By Adam Marletta
Local Black Lives Matter protesters finally made good on the promise in one of their call-and-response chants to “shut it down!” on Friday, when they stood in the middle of the road and brought traffic to a halt in the Old Port. They effectively did what all protests should attempt to do: Disrupt business as usual.
With no protest permit and little advance notice to the activist community, over 100 protesters gathered in Lincoln Park (the one-time home of Occupy Maine), and marched to Middle Street. The Black Lives Matter-inspired group, Portland’s Racial Justice Congress (PRJC) led the largely peaceful demonstration.
Protesters were motivated by the seemingly routine police shootings of unarmed black men — most recently, Philando Castile in Minnesota and Alton Sterling in Baton Rouge, Louisiana. They demanded to speak with Portland Police Chief Michael Sauschuck about instituting reforms in the Portland Police Department, like having officers wear body-cameras during patrols.
Mostly though, they just wanted to hear Sauschuck affirm that “black lives matter.” But Sauschuck never once presented himself.
Instead, 18 protesters — mostly young people of color — were arrested.
At one point during the protest, a young black woman walked up the stairs of the Portland Police Station and approached a group of officers idly standing by, hoping to address some of the group’s concerns. According to eyewitnesses, the officers promptly turned their backs on her. So much, it seems, for “Officer Friendly.”
Despite all the glossy rhetoric that we now occupy a “post-racial” society, conditions have perhaps never been worse for black Americans.
Blacks make up a disproportionate majority of the 2.3 million inmates in the U.S. prison system. Unemployment rates remain much higher for black Americans (9.5 percent in the third quarter of 2015, compared with 4.5 percent for whites), despite the supposed economic “recovery.” And 1,134 black men were killed by police in 2015 alone, according to a study by The Guardian. Blacks were “nine times more likely” to be killed by police officers than white Americans, the report’s authors conclude.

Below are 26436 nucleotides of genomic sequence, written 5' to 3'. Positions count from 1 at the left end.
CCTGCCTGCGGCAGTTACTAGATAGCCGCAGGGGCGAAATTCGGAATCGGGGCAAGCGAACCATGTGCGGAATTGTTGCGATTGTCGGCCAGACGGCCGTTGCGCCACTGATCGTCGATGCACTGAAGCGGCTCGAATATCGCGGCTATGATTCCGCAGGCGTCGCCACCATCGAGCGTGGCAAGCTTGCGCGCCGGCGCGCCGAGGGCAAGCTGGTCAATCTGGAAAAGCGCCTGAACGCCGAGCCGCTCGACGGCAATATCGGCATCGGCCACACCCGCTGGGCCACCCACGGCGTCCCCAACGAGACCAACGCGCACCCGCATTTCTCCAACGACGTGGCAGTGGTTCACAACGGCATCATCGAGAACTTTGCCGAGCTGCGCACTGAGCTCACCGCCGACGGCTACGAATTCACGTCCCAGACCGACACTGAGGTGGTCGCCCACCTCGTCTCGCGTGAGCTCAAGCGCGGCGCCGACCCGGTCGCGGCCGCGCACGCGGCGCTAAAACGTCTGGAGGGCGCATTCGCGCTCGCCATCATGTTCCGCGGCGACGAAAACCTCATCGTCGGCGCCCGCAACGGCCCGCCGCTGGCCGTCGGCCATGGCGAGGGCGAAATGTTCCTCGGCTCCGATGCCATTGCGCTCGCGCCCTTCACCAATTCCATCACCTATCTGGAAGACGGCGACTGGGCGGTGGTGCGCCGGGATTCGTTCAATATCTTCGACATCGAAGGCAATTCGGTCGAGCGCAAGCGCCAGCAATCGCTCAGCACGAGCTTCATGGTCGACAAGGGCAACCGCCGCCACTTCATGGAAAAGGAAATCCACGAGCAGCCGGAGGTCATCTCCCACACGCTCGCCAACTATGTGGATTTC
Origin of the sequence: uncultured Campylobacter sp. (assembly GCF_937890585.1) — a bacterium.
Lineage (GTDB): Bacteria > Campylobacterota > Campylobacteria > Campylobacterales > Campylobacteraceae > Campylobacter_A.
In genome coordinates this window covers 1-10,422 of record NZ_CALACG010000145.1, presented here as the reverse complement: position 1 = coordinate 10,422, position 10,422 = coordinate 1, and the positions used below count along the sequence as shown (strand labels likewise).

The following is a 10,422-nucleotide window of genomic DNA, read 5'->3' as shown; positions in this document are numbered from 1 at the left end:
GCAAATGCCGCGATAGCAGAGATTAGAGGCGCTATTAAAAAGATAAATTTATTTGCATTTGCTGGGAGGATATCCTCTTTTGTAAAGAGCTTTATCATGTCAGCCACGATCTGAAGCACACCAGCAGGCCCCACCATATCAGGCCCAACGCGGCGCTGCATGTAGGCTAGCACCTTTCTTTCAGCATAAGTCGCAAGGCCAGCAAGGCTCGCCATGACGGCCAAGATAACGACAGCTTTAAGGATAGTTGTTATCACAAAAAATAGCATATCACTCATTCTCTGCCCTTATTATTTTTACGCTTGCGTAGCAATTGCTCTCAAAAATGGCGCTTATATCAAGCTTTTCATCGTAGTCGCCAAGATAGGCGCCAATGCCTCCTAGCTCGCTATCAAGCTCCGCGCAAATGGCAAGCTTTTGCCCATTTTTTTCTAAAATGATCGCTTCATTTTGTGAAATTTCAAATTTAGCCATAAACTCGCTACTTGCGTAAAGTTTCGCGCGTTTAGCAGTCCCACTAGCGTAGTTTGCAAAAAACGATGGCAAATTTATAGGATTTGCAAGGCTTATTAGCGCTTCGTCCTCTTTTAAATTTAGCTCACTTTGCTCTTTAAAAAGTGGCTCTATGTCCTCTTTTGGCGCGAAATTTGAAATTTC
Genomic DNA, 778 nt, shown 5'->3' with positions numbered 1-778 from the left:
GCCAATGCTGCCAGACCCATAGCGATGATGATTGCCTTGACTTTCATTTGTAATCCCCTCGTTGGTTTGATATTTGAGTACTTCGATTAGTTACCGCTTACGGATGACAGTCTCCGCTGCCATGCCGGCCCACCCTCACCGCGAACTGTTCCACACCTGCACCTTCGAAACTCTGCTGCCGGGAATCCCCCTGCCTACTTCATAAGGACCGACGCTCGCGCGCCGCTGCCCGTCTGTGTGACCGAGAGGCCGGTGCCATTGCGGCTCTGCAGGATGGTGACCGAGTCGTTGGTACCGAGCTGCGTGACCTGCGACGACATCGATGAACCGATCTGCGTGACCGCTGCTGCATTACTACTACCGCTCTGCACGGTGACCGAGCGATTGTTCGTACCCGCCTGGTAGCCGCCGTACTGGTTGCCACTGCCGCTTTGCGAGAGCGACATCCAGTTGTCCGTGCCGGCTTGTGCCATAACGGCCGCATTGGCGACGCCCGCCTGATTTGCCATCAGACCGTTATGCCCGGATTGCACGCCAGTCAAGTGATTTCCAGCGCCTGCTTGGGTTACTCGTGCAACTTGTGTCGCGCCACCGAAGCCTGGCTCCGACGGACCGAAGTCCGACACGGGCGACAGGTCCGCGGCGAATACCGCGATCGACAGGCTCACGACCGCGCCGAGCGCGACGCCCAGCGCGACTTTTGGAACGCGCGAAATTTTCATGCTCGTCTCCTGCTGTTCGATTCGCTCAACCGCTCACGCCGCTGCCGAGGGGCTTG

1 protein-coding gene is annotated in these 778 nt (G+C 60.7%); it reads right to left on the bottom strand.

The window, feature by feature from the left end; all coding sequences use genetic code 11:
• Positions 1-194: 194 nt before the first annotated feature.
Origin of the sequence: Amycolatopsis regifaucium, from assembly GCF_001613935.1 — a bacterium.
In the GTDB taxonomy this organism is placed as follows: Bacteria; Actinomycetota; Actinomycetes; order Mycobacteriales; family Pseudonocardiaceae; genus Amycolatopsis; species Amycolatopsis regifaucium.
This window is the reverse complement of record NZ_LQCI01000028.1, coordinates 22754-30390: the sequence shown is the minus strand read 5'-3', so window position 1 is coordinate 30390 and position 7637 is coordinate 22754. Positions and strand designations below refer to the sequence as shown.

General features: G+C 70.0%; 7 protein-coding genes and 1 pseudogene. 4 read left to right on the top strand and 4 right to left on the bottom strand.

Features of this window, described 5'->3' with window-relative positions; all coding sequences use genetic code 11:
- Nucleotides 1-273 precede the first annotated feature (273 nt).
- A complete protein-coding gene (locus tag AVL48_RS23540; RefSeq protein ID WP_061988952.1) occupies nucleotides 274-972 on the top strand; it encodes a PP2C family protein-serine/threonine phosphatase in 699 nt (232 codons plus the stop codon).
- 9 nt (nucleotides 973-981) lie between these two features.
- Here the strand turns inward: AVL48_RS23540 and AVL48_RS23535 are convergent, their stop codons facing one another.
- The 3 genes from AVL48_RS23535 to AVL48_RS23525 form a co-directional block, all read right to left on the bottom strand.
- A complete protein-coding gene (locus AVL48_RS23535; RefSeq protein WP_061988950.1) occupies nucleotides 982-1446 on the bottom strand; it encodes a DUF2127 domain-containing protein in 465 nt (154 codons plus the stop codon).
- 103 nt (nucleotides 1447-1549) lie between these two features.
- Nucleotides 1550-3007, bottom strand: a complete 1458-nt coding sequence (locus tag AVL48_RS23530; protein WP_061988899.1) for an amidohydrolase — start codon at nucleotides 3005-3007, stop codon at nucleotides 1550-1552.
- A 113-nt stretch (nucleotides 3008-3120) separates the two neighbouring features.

Put more bluntly, it is still a crime to be black in this country. As author Michelle Alexander observes in her highly influential book, The New Jim Crow: Mass Incarceration in the Age of Colorblindness, “Today mass incarceration defines the meaning of blackness in America: black people, especially black men, are criminals. That is what it means to be black.”
PRJC member, Mariana Angelo took issue with criticisms of the protesters’ disruption — that they did not follow the “proper channels” for addressing grievances.
“We want peace, but we have to be mad first,” she said, referencing the famous line from the 1976 movie, Network.
The protest — which began at 6 p.m. and continued well into the early morning hours — stood in stark contrast to a previous vigil for Sterling and Castile held in Monument Square on July 8.
Organizers of that event — which was granted an official city permit and featured remarks by local politicians, members of the Portland NAACP, and police representatives — remained firmly entrenched in the anemic liberal politics of “inclusivity” and “tolerance.” Bourgeois liberal speakers encouraged white “allies” to be “extra nice” to their “black friends and neighbors,” in the wake of the violence of the preceding week. This is the same cloying, “feel your pain,” rhetoric which has defined the liberal class for decades and led to the rise of the boutique activism of identity politics, political correctness, and the obnoxious practice of “call-out” culture.